People seem to be very confused about the size of Antarctica
Some people think Antarctica is much bigger, or smaller than it really is. Both of these misconceptions occur for the same reason: the strange way Antarctica is drawn on maps of the World. Maps of the World are flat drawings of a sphere, so they always try to into account the curvature of the planet. In doing this, the Antarctic’s position at the southernmost point means that its size is distorted more than any other continent. Antarctica is actually the fifth largest continent, with South America in the fourth spot and Europe in the sixth spot.
It’s good that Antarctica’s sea ice is expanding
There is a lot of completely understandable confusion about global warming and about Antarctica’s role in the process. Many people have correctly heard that Antarctica’s sea ice is expanding in places and interpret this as a positive countermeasure to the melting of the polar ice caps. However, the reality is a lot more complicated. The sea ice is indeed expanding in parts of the Antarctic, but this is because the temperature of the Antarctic is in flux. This is partly because the land ice in the Antarctic is melting and some glaciers moving more rapidly, pushing ice into the sea. In the longer term this may contribute to further ice loss, significant sea level rises, changes in convection currents and other climatic effects. It is, of course, much more complicated than that, but hopefully, this answer at least slightly clears up the misunderstanding.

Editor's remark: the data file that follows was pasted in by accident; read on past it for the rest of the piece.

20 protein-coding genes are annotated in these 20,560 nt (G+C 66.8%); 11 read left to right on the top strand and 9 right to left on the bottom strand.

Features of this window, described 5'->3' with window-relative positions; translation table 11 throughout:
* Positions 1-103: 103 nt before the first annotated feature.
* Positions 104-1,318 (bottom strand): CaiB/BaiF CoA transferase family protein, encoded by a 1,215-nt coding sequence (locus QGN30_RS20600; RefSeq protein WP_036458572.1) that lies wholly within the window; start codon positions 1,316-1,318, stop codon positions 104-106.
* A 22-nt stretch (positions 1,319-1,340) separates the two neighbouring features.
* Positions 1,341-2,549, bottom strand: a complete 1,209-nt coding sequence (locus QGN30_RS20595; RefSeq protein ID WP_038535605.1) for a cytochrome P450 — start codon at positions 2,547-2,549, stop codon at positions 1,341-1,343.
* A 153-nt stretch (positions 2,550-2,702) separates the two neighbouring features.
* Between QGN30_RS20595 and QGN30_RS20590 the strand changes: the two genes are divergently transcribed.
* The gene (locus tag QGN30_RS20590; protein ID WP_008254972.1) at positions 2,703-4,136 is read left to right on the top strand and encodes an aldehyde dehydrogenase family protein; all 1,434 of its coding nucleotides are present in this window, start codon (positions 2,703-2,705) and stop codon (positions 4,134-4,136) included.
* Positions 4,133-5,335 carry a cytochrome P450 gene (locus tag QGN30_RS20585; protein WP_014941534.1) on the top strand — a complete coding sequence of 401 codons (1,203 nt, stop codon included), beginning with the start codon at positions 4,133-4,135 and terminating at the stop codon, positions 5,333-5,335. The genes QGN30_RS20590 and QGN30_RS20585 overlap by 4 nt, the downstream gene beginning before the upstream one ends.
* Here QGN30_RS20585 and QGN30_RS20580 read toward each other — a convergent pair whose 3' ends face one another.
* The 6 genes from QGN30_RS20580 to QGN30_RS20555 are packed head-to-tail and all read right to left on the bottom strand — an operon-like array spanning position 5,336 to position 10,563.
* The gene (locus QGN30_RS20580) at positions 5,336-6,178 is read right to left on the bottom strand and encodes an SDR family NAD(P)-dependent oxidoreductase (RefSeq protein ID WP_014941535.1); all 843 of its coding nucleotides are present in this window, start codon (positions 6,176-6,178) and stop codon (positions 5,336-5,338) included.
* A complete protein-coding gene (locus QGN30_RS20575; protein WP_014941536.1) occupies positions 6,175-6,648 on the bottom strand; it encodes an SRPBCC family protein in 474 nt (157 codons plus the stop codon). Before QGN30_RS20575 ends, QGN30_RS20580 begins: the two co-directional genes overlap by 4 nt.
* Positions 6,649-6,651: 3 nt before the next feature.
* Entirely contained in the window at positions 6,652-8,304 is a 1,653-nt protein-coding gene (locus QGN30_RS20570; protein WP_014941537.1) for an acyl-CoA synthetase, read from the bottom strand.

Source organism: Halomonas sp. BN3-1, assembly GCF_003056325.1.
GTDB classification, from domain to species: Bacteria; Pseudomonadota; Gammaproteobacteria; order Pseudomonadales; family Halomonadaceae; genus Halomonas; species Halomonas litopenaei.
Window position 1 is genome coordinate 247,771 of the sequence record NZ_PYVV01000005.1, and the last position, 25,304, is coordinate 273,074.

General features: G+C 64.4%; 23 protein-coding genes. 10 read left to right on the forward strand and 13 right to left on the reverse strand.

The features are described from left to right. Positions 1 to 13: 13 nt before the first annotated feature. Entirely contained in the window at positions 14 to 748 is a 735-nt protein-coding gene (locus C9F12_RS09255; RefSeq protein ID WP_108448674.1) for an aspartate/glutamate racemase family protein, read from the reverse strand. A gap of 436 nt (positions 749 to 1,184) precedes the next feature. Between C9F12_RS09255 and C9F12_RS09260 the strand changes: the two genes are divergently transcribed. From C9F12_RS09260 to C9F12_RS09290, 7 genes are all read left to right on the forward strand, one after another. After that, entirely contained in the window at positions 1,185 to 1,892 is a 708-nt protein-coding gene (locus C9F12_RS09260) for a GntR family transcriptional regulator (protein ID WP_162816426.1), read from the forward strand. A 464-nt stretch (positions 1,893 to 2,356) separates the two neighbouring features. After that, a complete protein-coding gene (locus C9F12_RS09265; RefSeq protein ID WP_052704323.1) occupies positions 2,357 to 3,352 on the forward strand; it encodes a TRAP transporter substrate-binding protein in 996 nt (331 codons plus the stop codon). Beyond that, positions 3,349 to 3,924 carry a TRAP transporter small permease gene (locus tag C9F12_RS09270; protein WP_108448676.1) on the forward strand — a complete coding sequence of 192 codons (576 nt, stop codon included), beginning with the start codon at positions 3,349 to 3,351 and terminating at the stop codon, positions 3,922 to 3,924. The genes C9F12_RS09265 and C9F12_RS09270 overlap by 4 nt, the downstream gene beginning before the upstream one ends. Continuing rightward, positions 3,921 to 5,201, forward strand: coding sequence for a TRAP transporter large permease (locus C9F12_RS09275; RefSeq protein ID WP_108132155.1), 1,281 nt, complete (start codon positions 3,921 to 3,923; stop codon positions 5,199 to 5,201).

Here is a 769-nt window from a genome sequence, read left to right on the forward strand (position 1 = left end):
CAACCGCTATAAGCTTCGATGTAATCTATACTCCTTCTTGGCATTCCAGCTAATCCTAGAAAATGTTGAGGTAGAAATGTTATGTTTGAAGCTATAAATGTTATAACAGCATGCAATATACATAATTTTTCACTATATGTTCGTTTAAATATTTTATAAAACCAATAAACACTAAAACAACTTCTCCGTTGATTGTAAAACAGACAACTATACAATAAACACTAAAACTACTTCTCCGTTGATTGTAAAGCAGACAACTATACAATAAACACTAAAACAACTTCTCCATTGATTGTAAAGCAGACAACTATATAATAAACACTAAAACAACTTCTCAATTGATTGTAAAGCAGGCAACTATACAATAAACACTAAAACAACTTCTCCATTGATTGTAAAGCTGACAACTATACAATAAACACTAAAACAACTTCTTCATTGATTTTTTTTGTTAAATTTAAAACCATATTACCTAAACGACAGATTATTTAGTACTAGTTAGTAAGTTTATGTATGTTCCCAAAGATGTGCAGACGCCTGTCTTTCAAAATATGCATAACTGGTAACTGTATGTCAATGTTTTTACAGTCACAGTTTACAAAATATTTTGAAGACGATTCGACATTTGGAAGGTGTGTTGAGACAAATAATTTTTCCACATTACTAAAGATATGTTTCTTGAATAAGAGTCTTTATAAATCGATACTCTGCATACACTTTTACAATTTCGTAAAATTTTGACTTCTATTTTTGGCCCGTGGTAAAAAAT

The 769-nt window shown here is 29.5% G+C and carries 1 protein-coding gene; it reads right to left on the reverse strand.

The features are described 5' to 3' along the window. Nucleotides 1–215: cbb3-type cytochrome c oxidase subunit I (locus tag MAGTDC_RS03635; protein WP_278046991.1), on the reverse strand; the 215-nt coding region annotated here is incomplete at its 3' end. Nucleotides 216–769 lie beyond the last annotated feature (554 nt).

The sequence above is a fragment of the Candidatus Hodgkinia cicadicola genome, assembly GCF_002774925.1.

We hope you’ve enjoyed reading this blog and that it has answered some of your questions about the Antarctic. We also hope this blog has inspired one or two readers to finally make the leap and book their once-in-a-lifetime Antarctic expedition. If you have any questions about our range of Antarctic cruises and expeditions, please don’t hesitate to get in touch. Plan your Antarctic adventure today!